My Cat Is An Alien - "When the windmill's whirl dies" LP (Eclipse Records)
Our prolific Italian brothers turn in another side-long
workout on the A side of this recent LP - the title track being a Roberto
Opalio poem, whose text is whispered in hushed tones over an ethereal
guitar/instrumental drone. The poem mourns the loss of light on earth
and an attempt to deal with the onset of darkness. Following a near-classical
poem form, the piece starts with a simple sunset on a Saturday evening,
but becomes universal as it grows into a sunset of cosmic proportions,
leaving the earth adrift and covered in "dark shadows". A sad
lamentation on the state of the poet becomes a grim verdict on the fate
of the universe; there's pathetic fallacy for you! I'm starting to figure
out this aspect of My Cat; they're like Romanticists, painting cosmic
fantasies and disasters that correspond to inner emotional or psychological
My Cat Is An Alien – “The rest is silence” 2xLP (Eclipse Records)
This fine double LP is the most accessible
thing I’ve heard yet from this duo. Four sides of long, trancey,
droney stuff, with lots of instrumental, sonic and lyrical diversions
along the way. The main pieces comprise very simple acoustic guitar phrases,
drawn out for a long time and repeated monotonously; there are also simple
melodic works, and doomy landscape renderings which get pretty noisy and
dark. Very little electric guitar on offer this time; no drums or percussion;
very little amplification and very sparing use of studio effects. Through
simple trancey repetition, MCIAA build up some very intense drones, pulses
and oscillations; you can get lost inside its minimal, limpid beauty.
MY CAT IS AN ALIEN - “IL SEGNO” USA Starlight Furniture Co. #20 vinyl LP (2003)
A fairly staggering new LP from the Opalio Brothers Maurizio and Roberto, the Italian guitar and noise duo who have become worryingly prolific already – almost as many releases notched up in their catalogue as NY guitarist Loren Mazza Cane Connors, and each one about as turgid! Besides the excessive double LP reviewed last issue, I’ve since picked up two of their limited-edition “art” pressings, which is to say CD-rs wrapped in handmade envelopes of artwork, on their own Opax label. Those are pretty unbearable for the most part, but admittedly do generate some moments of useful scuzzed-up noise. The Cosmological Eye Trilogy part one is a good one, although the treble CD set Out of The Blue, Into The White is definitely one to avoid – it has one CD of passable guitar screech, while the remainder is two hours’ worth of completely pointless amplifier hum with the sound of rainfall in the background! Now I come to think of it, that sounds pretty good…must play it again soon.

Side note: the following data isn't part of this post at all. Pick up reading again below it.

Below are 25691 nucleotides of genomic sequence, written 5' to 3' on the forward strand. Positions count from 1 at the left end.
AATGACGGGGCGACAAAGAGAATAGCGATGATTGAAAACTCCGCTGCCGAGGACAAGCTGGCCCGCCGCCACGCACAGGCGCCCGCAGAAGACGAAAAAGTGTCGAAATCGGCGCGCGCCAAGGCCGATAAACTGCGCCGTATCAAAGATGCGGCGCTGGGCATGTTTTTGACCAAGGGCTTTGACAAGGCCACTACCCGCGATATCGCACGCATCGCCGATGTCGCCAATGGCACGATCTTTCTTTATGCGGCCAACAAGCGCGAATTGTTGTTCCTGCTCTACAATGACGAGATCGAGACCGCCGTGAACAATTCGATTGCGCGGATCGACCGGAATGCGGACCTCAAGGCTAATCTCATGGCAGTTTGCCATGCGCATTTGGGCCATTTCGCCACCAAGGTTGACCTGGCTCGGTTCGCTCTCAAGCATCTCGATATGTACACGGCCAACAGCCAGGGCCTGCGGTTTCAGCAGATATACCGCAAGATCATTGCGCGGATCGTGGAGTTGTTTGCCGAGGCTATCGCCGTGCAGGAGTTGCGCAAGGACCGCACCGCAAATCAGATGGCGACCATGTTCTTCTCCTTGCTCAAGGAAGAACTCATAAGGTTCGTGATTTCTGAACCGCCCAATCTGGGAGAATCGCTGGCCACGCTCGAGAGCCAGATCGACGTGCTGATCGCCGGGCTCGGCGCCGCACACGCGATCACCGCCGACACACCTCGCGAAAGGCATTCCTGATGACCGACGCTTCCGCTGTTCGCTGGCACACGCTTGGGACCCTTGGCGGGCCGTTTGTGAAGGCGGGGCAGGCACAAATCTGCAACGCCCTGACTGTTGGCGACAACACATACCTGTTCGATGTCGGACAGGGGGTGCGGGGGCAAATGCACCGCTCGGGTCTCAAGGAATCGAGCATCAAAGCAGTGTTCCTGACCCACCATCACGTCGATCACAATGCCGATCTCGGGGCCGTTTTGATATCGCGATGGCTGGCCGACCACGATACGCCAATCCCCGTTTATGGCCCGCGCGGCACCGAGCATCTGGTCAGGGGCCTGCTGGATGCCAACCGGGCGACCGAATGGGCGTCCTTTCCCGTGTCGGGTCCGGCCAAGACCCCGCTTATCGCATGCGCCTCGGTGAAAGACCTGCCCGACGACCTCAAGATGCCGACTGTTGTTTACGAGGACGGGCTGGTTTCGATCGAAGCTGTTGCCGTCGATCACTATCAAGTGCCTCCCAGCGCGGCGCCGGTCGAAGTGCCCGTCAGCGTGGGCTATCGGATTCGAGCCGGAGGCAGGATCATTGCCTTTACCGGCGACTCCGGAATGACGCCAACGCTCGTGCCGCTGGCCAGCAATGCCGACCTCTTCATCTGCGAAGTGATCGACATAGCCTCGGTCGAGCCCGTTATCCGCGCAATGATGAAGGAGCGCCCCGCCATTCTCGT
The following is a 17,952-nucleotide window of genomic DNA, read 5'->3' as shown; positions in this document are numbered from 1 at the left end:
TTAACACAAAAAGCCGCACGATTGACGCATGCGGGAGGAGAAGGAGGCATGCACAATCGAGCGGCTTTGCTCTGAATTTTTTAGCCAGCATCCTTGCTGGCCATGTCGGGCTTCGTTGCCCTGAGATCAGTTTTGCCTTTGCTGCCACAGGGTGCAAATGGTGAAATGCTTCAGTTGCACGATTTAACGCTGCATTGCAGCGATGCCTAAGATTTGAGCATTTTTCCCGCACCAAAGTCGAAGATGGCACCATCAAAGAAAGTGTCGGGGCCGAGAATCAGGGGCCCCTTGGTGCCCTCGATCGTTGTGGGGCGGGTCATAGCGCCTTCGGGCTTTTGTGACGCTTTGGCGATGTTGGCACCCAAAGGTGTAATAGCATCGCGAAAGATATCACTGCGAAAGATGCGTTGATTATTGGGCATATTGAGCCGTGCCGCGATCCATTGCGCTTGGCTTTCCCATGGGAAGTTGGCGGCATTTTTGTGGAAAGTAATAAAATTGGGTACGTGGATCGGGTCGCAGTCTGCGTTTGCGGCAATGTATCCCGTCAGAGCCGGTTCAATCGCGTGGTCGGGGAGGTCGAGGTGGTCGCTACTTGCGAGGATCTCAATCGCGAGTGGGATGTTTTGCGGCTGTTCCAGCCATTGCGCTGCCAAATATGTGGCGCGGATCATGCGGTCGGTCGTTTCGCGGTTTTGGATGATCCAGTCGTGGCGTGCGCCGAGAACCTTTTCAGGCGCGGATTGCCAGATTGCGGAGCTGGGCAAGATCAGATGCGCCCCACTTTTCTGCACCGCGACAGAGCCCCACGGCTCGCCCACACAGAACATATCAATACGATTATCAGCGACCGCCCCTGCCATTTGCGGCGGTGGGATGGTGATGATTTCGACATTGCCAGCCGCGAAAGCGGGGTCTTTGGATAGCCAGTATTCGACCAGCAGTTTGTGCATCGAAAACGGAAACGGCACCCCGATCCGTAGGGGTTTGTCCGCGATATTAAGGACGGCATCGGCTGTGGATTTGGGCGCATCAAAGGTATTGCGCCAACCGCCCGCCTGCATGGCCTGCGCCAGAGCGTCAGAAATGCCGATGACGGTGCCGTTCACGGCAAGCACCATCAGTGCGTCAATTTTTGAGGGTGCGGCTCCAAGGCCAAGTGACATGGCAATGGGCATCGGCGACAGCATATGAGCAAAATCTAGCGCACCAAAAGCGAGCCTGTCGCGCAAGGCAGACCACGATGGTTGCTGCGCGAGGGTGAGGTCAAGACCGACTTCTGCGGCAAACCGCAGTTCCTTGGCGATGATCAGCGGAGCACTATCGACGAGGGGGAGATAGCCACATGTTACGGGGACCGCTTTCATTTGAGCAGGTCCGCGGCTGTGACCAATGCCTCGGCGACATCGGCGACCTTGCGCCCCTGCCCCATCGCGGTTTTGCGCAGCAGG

There’s the trouble with these goons, who only 8 years ago when lousy bands like Hovercraft were on the lips of everyone in London, would have been labelled with the same dumb tag of “spacerock” (which is to say not very good impersonations of 70s prog or krautrock) – they produce something so brilliantly simple and dumb that it borders on unlistenable, yet retains a compelling charm. This LP’s first side is dominated by the reading of a poem, “The Sign” – a bleak poem of alienation, nothingness, futility and despair, which is snarled by Roberto in broken, halting phrases, sounding for all the world like Alan Vega on skag. As he wanders through a desolate cityscape, the poet finds manifestations of his misery in everything he sees – street signs, broken windows, malfunctioning lights. It’s a downer – a real paean to disconnectedness. Behind this recital is joyless, endless drone of guitar sound, a whirling sensation of electric guitar strings strummed by a machine-like robot hand. The drummer, Viggiu Vortex, remains under-employed at this stage (although he lets rips later), occasionally tapping a cymbal or pushing a bass drum pedal in desultory, uncertain manner. Easy listening? Nope, it’s really tough going…but as dystopic sound-visions of the future (and the present) go, it’s pretty much unsurpassed. In any case, I’m sure you all need an antidote to the “happy, shiny, success” culture which is being constantly rammed down our throats, so this LP is clearly a good choice in that regard.
Steeping their every statement in metaphors of “aliens from outer space”, the work of the Opalio guys reflects their own spiritual desolation, a personal sense of exile and a state of mind heavy with the reek of existential despair. Far from psychedelic in outlook, their music is pure heroin music – wretched, strung-out, endlessly painful and emaciated. Good stuff! We’re still on side one…upon poem’s completion, the trio start to “freak out” in the most cold, clumsy and apathetic way imaginable, leading the listener off into an outer-space voyage across a universe that is a meaningless and empty void, where the stars never shine. Even Pink Floyd at their grimmest never managed anything like this! MCIAA start to get pretty rowdy, yet no more melodic…the guitars remain (like the Grim Reaper’s scythe) strangulated, chiming, instrument of death.